Ferguson predicted the decline of Scots game

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The Manchester United manager, Sir Alex Ferguson, claims the seeds for the Scottish game's problems were sown many years ago.

Berti Vogts' hold on the Scottish coach's job is looking increasingly tenuous after a dismal two-and-a-half years in charge of the national side. Scotland have collected just two points from their opening three World Cup qualifiers and the Scottish Football Association board are due to meet again to discuss Vogts' position.

However, Ferguson feels the former Germany coach has been handicapped by a lack of talent north of the border.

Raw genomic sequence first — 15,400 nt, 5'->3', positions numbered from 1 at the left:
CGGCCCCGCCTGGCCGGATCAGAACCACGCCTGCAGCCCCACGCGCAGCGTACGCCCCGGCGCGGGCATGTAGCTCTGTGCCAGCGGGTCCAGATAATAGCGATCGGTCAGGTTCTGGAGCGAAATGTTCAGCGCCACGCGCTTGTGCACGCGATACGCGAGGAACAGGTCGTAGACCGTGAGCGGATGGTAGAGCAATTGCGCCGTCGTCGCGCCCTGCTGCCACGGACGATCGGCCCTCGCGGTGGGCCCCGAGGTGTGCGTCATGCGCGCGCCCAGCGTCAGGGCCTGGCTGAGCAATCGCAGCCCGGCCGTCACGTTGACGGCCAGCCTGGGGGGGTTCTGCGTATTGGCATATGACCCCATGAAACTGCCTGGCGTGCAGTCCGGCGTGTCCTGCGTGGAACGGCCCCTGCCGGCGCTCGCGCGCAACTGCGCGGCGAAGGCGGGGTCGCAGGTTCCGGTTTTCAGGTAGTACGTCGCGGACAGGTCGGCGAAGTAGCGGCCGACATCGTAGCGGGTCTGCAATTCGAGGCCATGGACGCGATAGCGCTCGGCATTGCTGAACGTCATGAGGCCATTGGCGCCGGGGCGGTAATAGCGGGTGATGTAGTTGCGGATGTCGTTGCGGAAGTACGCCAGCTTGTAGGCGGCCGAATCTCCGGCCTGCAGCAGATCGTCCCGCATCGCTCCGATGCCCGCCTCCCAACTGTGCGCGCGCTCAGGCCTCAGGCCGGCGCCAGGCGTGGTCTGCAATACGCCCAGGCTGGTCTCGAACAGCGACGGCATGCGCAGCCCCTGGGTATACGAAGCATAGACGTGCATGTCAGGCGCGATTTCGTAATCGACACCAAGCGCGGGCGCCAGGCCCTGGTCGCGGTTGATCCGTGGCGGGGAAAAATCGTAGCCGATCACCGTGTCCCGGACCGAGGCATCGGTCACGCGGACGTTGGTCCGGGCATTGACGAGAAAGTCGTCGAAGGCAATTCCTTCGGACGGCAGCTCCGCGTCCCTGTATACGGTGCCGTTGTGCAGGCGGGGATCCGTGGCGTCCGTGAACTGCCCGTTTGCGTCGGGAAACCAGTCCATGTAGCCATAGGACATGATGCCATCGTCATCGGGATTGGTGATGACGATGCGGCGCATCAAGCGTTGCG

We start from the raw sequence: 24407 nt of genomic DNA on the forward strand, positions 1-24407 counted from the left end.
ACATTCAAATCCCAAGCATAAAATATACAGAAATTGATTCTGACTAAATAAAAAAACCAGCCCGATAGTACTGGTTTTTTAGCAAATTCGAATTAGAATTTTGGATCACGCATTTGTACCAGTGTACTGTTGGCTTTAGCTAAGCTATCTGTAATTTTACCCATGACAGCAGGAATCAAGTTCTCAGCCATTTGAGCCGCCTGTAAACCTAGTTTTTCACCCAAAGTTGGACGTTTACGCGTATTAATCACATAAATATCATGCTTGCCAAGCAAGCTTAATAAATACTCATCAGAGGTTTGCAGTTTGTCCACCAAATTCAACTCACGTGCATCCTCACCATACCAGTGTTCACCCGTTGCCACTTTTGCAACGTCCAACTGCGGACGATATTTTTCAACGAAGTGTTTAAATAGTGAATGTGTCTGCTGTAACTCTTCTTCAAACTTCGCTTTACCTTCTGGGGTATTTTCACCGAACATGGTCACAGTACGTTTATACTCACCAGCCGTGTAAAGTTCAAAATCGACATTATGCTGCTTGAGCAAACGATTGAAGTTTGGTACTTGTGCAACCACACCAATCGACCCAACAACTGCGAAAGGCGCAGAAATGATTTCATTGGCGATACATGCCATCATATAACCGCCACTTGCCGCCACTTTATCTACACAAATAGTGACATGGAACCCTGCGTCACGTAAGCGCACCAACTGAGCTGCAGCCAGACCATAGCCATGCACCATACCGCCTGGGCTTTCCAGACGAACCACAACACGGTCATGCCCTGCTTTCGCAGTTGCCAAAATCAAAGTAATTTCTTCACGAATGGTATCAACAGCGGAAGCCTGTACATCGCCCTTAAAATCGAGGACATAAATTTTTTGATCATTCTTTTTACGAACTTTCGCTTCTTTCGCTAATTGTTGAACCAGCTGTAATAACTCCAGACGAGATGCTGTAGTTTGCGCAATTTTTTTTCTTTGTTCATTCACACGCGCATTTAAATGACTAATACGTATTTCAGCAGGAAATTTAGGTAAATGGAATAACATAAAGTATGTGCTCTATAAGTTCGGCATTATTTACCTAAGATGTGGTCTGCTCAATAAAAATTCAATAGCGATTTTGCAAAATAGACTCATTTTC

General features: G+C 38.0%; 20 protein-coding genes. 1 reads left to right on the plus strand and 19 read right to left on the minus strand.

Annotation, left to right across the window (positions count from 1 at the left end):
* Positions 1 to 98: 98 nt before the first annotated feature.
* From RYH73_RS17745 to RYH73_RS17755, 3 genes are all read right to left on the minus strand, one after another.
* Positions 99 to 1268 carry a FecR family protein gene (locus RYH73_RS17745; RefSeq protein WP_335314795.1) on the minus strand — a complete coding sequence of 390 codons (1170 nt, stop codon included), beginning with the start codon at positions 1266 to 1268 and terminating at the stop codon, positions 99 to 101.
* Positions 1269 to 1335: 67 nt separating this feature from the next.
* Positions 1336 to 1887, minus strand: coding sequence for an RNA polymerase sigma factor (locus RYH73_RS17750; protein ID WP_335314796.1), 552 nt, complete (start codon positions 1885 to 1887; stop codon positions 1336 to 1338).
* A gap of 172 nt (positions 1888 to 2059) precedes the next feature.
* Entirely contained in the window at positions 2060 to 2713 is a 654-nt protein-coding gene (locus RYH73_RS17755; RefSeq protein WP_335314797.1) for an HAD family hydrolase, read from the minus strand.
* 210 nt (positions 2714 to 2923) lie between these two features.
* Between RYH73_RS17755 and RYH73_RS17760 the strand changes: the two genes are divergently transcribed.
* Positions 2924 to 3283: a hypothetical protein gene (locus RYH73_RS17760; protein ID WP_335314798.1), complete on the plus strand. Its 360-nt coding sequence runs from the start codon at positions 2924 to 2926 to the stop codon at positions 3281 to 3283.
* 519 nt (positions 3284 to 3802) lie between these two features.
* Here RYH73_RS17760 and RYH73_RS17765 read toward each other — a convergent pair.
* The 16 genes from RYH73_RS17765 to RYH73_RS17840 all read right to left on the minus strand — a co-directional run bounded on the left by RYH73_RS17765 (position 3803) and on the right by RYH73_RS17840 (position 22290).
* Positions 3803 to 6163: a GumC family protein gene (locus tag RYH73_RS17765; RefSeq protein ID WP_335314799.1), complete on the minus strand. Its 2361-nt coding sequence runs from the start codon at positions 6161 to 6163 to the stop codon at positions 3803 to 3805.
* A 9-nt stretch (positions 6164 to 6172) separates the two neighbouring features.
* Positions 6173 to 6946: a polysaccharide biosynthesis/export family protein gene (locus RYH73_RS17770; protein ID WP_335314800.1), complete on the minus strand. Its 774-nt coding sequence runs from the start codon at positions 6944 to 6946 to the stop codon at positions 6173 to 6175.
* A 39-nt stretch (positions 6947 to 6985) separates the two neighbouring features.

"I could see the dangers many years ago," he said. "You can go back to the early 1980s when the teachers stopped looking after the kids' football. That was the first downfall because schools football was disciplined and I thought it was the foundation for all the best players.

"At the same time boys club football had emerged very powerfully but that is a different animal because there's a competitive element that maybe you don't need. Therefore you maybe take away the practice ethic with your boys.

"You need to concentrate on the practice part rather than the playing because as you know, anyone can play in a game of football but it doesn't mean to say you are a footballer."

He added: "Maybe the lack of funding is a problem but I believe there are one or two players beginning to emerge further down the line."